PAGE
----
In its advisory opinion of 8 July 1996, the International Court of Justice (ICJ), the judicial organ of the United Nations, declared its inability to rule that the use or threat of use of nuclear weapons is prohibited unconditionally. At the same time, the ICJ declared the existence of an international obligation to achieve nuclear disarmament "in all its aspects" 8 . However, nuclear disarmament is not achievable without prior undertaking by states not to use nuclear weapons under any circumstance. Mere cuts in nuclear arsenals will not necessarily lead to their abolition.

Proposal for a non-use treaty

Under the 1995 UN Security Council Resolution 984, the non-nuclear weapon states parties to the 1968 Nuclear Non-Proliferation Treaty (NPT) obtained assurances (the so-called negative security assurances) that nuclear weapons would not be used against them. These assurances, considered by many as politically (not legally) binding, are conditional: the United States, the United Kingdom, France and Russia stated that their assurances would cease to be valid in the case of an invasion or any other attack on these powers, their territories, their armed forces or other troops, their allies, or on a state towards which they have a security commitment, "carried out or sustained by such a non-nuclear-weapon state in association or alliance with a nuclear-weapon state". China's security assurances are unconditional.

Following its May 1998 nuclear test explosions, India made a unilateral declaration that it would not be the first to use nuclear weapons. Pakistan, which has also tested nuclear explosive devices, refuses to adopt a no-first-use posture as long as India enjoys superiority in conventional armaments.

Legally binding assurances of non-use of nuclear weapons are contained in protocols to the nuclear weapon-free-zone treaties. They have been given to parties to these treaties, but are understood by the nuclear powers (again with the exception of China) to be subject to the same or similar conditions as the assurances given to parties to the NPT. The use of nuclear weapons against non-parties to the above-mentioned treaties, or between nuclear powers, is not formally prohibited.

Only a formal unconditional undertaking not to use nuclear weapons against any country, whatever its status - nuclear or non-nuclear, aligned or non-aligned, party or not party to the NPT or a nuclear weapon-free-zone treaty - appears to have real significance. Such an undertaking would require changes in the composition of nuclear forces. In particular, tactical nuclear weapons would have to be totally eliminated because of their first-strike characteristics: once deployed close to the front lines - as they must be to have military value - they are likely to be employed very early in armed conflict to avoid capture or destruction by the adversary's conventional forces. To become even more credible, the proposed non-use commitments would have to be backed up by taking nuclear strategic forces off alert. This would require an observable separation of nuclear warheads from launchers in such a way as to render their use physically impossible without a substantial delay facilitating detection of clandestine preparations for use. Continuously monitored de-alerting would reduce the risk of a surprise attack, and of an unauthorized or accidental launch of nuclear weapons. Once the use of nuclear weapons is prohibited, the very threat of such use will become unlawful.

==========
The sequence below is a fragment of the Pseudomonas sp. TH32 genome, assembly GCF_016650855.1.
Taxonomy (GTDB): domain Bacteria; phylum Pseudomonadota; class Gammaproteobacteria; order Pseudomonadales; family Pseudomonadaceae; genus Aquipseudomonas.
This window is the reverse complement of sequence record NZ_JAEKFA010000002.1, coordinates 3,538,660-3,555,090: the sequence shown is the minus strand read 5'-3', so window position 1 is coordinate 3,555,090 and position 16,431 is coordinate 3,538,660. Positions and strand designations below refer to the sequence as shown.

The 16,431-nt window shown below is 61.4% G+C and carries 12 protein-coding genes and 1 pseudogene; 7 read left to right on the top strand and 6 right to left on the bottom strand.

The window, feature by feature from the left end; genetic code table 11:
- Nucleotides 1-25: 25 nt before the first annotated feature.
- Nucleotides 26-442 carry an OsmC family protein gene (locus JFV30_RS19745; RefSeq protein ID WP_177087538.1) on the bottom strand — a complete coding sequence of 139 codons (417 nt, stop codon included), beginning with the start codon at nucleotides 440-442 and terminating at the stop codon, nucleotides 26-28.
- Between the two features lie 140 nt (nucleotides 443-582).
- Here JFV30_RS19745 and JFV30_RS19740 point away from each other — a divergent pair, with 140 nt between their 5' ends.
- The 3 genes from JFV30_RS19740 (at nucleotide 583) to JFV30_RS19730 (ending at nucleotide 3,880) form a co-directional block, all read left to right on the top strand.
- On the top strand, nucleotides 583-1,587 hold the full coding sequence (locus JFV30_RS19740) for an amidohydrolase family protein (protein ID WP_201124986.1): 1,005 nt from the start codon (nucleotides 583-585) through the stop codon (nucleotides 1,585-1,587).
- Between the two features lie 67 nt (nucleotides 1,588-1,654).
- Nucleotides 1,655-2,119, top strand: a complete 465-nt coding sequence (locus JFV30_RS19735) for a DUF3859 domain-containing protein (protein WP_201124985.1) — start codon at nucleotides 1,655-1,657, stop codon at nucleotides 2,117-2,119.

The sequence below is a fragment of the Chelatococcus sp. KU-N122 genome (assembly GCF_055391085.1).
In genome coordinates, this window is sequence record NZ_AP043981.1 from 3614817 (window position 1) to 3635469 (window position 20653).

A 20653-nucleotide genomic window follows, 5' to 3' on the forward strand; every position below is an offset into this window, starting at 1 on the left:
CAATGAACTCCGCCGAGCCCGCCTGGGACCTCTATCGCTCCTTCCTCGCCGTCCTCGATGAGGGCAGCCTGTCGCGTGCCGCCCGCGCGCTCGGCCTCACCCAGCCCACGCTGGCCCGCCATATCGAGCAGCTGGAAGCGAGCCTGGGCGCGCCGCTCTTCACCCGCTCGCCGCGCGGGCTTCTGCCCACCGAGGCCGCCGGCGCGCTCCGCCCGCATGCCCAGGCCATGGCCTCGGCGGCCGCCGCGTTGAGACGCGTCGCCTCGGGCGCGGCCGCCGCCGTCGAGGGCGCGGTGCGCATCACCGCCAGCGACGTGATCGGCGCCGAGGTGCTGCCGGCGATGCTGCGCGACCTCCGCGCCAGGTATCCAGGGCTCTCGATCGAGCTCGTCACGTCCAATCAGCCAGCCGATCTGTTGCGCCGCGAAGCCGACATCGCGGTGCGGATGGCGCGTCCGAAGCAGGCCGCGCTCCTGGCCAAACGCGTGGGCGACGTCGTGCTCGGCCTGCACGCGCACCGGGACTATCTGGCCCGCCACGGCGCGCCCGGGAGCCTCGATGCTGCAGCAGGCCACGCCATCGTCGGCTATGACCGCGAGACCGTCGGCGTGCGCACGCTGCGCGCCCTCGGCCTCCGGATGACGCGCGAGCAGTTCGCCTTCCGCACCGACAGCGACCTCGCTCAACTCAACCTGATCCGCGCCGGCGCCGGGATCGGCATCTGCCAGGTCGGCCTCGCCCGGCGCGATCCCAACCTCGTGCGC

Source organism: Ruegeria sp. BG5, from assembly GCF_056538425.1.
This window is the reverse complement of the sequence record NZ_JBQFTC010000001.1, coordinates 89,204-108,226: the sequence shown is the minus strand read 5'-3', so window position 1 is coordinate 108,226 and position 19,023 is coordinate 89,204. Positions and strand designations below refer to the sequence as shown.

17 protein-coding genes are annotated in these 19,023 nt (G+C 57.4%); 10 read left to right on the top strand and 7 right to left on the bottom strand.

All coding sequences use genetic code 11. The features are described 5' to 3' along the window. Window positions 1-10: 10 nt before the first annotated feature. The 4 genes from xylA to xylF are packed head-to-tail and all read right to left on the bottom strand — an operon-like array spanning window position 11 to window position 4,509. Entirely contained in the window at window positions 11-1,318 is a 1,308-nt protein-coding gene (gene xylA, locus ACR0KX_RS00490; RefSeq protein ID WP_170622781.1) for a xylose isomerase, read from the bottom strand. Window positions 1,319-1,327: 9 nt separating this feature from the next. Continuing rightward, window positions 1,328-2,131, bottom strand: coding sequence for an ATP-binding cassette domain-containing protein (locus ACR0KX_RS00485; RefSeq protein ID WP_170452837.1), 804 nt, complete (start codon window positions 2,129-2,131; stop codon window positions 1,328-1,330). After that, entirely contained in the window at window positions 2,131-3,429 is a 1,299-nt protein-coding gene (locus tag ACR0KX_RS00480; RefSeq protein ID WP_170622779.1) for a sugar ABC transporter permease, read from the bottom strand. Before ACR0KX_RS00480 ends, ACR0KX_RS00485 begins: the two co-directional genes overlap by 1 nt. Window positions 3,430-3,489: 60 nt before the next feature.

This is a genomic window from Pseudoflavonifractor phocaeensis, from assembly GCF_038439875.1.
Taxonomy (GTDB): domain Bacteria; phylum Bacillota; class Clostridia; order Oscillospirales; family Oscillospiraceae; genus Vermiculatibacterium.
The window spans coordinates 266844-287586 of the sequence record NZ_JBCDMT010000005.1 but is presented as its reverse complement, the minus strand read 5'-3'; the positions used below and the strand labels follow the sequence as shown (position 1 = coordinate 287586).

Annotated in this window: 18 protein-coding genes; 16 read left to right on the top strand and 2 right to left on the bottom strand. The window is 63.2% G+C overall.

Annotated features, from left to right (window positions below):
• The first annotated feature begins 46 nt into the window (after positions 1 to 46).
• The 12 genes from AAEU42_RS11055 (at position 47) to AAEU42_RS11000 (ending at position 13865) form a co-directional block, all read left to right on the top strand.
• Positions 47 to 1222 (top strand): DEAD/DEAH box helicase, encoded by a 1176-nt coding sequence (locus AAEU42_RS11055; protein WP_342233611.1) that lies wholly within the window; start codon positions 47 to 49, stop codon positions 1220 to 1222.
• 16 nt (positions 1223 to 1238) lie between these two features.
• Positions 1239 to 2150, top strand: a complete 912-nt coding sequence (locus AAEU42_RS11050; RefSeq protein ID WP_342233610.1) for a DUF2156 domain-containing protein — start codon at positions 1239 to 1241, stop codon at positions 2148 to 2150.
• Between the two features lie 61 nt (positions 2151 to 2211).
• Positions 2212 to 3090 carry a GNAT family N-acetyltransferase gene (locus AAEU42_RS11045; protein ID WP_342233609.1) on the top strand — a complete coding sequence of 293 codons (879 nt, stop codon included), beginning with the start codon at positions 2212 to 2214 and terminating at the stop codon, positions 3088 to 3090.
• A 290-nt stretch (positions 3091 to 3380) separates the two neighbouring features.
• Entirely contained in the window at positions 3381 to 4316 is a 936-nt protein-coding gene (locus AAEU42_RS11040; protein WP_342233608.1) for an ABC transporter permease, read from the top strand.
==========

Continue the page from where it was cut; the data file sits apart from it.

The right of legitimate self-defence, individual or collective, would be restricted to the use of non-nuclear means of warfare, even in response to an aggression committed with chemical or biological weapons. Violations of the 1925 Geneva Protocol and the 1993 Convention, which ban the employment of biological and chemical weapons, could be handled with modern conventional weapons. Moreover, parties may withdraw from arms control treaties, if some extraordinary events have jeopardized their interests. A proven violation would justify withdrawal even without the required several months' notice.

Though classified as weapons of mass destruction along with nuclear weapons, biological and chemical weapons have several important distinctive features. Under certain circumstances, an attack with biological weapons may produce fatalities comparable to those caused by nuclear weapons, but since it would leave no "signature" of the user, it could hardly be deterred by a threat of nuclear retaliation. Chemical weapons, even used on a large scale, could not reach the level of destructiveness caused by a nuclear attack. Moreover, there exist means of defence against biological and chemical weapons (vaccination, antidotes, masks, protective clothes, decontaminants), whereas there is none against nuclear weapons.